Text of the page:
[CrossRef]

Journal of Applied Physics

Y. Matsuo, H. Takasaki, J. Hotta, and K. Sasaki, "Absorption analysis of a single microparticle by optical force measurement," Journal of Applied Physics 89, 5438-5441 (2001).
[CrossRef]

Microscopy Research and Techniques

A. Pralle, M. Prummer, E.-L. Florin, E. H. K. Stelzer, and J. K. H. Hörber, "Three-dimensional position tracking for optical tweezers by forward scattered light," Microscopy Research and Techniques 44, 378-386 (1999).
[CrossRef]

Opt. Lett.

Philosophical Magazine

R. A. Millikan, "A new modification of the cloud method of. determining the elementary electric charge and the most probable value of that charge," Philosophical Magazine 19, 209-228 (1910).

Phys. Rev. Lett.

J. C. Meiners, and S. R. Quake, "Femtonewton force spectroscopy of single extended DNA molecules," Phys. Rev. Lett. 84, 5014-5017 (2000).
[CrossRef] [PubMed]

G. M. Wang, E. M. Sevick, E. Mittag, D. J. Searles, and D. J. Evans, "Experimental demonstration of violations of the second law of thermodynamics for small systems and short time scales," Phys. Rev. Lett. 89, - (2002).
[CrossRef] [PubMed]

A. Rohrbach, "Stiffness of optical traps: Quantitative agreement between experiment and electromagnetic theory," Phys. Rev. Lett. 95, 168102 (2005).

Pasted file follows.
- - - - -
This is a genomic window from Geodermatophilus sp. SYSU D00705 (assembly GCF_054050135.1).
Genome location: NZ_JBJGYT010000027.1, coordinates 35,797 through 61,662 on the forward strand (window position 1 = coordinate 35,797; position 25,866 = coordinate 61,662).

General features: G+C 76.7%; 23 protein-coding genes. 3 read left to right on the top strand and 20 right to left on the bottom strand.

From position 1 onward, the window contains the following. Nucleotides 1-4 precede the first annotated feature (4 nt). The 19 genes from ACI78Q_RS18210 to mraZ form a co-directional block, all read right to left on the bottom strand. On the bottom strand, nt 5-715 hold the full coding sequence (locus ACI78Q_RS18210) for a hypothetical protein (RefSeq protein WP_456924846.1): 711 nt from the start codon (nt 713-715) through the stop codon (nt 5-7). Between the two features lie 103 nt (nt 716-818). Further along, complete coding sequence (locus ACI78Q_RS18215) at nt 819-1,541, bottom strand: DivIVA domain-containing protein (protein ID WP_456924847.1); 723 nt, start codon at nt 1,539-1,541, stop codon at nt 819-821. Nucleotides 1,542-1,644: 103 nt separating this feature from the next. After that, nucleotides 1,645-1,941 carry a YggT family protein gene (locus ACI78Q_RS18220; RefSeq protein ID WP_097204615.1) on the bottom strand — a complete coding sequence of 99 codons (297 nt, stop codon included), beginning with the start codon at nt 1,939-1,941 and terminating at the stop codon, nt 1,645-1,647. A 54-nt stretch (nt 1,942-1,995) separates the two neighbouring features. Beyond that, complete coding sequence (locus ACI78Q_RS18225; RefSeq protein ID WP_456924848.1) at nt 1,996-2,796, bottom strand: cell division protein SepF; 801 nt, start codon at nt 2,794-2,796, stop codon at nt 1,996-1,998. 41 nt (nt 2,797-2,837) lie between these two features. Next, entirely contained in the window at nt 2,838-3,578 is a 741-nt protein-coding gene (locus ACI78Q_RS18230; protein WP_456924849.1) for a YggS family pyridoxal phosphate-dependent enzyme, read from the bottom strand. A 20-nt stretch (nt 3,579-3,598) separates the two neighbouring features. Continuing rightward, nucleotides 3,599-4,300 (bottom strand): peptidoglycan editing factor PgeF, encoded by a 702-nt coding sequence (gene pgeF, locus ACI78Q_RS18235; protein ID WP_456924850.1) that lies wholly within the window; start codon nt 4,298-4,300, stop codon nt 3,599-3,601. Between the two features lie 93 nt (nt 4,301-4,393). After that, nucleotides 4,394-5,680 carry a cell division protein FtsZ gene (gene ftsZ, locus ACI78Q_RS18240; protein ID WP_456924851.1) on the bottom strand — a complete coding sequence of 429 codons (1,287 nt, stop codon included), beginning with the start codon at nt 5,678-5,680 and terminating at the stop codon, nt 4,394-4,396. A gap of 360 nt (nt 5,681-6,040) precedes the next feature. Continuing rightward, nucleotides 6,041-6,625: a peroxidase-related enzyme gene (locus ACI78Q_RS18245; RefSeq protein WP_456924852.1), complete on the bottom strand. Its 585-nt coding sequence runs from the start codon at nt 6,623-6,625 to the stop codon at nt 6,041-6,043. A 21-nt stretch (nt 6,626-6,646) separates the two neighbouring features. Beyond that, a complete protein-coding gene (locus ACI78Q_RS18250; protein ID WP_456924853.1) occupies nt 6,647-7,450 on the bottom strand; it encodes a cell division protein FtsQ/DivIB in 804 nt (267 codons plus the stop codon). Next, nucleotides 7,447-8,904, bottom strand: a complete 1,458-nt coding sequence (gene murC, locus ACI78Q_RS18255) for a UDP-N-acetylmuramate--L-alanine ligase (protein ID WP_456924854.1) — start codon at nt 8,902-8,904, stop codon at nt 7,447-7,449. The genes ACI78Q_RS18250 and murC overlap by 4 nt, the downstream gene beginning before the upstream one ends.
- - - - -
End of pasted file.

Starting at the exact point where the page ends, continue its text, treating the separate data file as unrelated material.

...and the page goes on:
[CrossRef] [PubMed]

A. Ashkin, "Acclearation and trapping of particles by radiation pressure," Phys. Rev. Lett. 24, 156-159 (1970).
[CrossRef]

Physica

H. A. Kramers, "Brownian motion in a field of force and the diffusion model of chemical reactions," Physica VII, 284-304 (1940).
[CrossRef]

Rev. Sci. Instr.

K. C. Neuman, and S. M. Block, "Optical trapping," Rev. Sci. Instr. 75, 2787-2809 (2004).
[CrossRef]

Rev. Sci. Instrum.

A. Rohrbach, C. Tischer, D. Neumayer, E. L. Florin, and E. H. K. Stelzer, "Trapping and tracking a local probe with a Photonic Force Microscope," Rev. Sci. Instrum. 75, 2197-2210 (2004b).
[CrossRef]

Other

C. Bohren, and D. R. Huffman, Absorption and scattering of light by small particles (Wiley Science Paperback, New York, 1998).
[CrossRef]

H. C. van de Hulst, Light Scattering by Small Particles (Dover Publications, Inc., Leiden, 1957).

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Figures (3)

Fig. 1.
Fig. 1.